On my bookshelves are seven titles devoted to the winter garden. It's a subject we gave a lot of thought to when designing our garden. We have large windows that look out to the garden and we didn't want to only see snow for months on end.
This is one subject where many garden writers and bloggers don't have growing conditions close enough to ours to be able to offer useful advice or inspiration. When I am trying to figure out what else we might do to punch up our winter garden, I often turn to New England gardeners.
The photos below are from Juniper Hill, the living laboratory of writer, gardener and photographer Joseph Valentine. His New Hampshire garden is stunning and so is his website. It's well worth a look, especially for those who garden in cold climates. He also posts to Instagram and Pinterest.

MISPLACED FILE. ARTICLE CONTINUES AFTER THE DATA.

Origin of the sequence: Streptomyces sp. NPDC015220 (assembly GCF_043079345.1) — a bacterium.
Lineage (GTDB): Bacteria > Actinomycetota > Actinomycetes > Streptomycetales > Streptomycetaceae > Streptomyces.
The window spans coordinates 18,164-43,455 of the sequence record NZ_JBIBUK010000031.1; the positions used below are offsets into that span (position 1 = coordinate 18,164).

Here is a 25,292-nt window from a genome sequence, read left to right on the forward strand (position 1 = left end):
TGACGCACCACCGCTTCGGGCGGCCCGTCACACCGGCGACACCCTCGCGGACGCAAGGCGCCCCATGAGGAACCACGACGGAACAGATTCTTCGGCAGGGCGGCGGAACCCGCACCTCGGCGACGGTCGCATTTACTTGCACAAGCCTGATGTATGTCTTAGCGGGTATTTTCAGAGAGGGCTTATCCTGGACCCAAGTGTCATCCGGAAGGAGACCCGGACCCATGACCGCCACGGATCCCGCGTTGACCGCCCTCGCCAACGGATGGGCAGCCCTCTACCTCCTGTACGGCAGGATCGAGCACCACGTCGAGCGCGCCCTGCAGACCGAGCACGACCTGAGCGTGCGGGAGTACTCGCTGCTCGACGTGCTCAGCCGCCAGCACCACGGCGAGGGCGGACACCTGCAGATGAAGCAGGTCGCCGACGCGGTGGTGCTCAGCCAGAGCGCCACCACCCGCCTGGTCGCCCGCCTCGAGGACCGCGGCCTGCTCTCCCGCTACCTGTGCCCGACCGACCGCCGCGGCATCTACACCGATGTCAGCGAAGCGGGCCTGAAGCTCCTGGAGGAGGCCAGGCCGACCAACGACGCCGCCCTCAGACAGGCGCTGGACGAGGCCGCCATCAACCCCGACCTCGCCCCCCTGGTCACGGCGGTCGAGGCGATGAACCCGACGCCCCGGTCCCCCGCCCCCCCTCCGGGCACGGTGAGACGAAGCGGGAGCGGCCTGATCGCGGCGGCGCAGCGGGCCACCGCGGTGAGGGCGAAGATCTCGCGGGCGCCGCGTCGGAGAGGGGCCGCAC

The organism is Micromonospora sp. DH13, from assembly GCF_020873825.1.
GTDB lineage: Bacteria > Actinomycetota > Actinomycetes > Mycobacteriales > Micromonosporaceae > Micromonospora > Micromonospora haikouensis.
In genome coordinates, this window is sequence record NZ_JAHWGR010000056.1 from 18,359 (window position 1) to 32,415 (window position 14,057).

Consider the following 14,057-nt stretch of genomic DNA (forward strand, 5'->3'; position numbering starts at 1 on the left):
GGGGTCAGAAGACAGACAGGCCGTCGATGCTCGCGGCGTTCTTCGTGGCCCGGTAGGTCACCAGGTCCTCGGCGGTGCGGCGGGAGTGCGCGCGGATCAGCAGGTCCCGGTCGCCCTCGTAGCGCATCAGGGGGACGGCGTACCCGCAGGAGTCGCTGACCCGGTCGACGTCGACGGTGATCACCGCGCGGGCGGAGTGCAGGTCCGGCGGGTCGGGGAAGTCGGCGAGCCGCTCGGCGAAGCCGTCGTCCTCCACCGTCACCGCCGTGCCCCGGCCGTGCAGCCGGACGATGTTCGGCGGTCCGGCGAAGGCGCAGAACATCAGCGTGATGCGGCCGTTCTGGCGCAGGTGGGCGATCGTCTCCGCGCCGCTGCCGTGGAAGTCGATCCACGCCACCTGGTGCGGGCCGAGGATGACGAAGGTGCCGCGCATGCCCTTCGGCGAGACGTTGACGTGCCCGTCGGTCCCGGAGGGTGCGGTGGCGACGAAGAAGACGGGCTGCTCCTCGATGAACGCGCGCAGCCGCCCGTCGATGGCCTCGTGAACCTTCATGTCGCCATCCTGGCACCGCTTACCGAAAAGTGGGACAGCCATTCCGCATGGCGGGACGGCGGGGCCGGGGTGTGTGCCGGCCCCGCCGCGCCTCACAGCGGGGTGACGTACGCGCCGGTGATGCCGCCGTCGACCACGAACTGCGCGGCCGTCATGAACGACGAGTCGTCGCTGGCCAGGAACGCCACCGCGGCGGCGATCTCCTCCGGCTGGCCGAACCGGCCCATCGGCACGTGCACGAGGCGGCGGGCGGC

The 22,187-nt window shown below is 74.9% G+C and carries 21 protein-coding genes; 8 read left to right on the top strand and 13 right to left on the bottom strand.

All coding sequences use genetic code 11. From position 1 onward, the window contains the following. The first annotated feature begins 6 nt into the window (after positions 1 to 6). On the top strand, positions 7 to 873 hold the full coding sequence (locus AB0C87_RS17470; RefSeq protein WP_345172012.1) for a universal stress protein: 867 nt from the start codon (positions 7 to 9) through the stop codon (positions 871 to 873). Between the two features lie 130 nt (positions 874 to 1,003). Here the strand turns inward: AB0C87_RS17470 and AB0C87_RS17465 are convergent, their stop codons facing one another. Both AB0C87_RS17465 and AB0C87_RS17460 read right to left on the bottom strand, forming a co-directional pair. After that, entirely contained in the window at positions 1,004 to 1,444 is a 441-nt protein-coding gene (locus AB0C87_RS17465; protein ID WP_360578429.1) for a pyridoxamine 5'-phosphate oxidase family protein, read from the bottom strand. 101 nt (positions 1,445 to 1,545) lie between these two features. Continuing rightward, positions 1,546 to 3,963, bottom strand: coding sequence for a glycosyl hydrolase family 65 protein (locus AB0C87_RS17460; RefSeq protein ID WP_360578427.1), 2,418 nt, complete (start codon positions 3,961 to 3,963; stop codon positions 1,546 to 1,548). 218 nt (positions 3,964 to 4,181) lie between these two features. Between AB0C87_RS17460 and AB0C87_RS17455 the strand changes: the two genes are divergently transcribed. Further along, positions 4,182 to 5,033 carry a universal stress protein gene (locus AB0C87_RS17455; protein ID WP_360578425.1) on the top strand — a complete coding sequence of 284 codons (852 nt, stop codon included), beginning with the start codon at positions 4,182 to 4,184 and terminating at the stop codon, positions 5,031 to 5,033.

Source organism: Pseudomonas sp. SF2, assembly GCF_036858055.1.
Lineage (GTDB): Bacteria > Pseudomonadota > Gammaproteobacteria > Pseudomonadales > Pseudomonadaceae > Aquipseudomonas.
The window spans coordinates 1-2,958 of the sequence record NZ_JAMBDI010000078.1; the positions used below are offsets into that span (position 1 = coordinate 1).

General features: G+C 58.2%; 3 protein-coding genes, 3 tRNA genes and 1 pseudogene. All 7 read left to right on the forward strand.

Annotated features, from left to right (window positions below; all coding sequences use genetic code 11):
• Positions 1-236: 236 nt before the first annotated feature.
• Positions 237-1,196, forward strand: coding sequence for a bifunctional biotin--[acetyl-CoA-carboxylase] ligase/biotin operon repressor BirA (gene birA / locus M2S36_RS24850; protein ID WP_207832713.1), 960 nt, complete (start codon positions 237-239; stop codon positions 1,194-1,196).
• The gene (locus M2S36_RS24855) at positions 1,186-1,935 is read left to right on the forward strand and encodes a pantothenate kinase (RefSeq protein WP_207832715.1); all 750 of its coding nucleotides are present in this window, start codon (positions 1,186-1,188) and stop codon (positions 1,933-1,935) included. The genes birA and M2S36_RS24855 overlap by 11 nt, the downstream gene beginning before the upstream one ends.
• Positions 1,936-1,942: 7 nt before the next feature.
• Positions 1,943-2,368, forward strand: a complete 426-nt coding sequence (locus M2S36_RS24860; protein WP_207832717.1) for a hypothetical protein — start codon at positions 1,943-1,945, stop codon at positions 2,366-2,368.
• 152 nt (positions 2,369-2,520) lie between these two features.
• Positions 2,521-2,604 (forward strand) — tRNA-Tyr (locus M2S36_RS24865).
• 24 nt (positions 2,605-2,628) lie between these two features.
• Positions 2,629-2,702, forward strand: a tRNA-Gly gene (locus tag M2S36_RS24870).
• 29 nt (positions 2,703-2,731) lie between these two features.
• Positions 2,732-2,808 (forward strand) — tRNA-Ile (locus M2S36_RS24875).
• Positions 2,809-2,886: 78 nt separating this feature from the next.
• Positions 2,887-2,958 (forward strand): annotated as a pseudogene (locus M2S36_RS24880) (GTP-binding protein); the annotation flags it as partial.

This image makes me think I should put a tall grass in the empty spot in my evergreen hedge along the back fence. I had been planning on just adding another yew but this suggests I should think about other, more dramatic, options.
I've got a standard lilac like the pair pictured here but these two, at Juniper Hill, are perfect specimens. To my eye they will never look better than they do here in winter.
Gordon Hayward and his wife Mary garden in Vermont. Gordon used to frequently come to Madison to do lectures and workshops about garden design. He stayed with us a couple of times, including one February when he and Mary got snowed in at our house.
The Hayward's garden (above) is an instructive example of how to design for winter interest. You can see it and read about it here on Juniper Hill's old website. I have a row of Gordon's garden books on my shelves and every one beautifully covers various aspects of garden design. Great speaker, great writer, great gardener. Gordon's own website is here.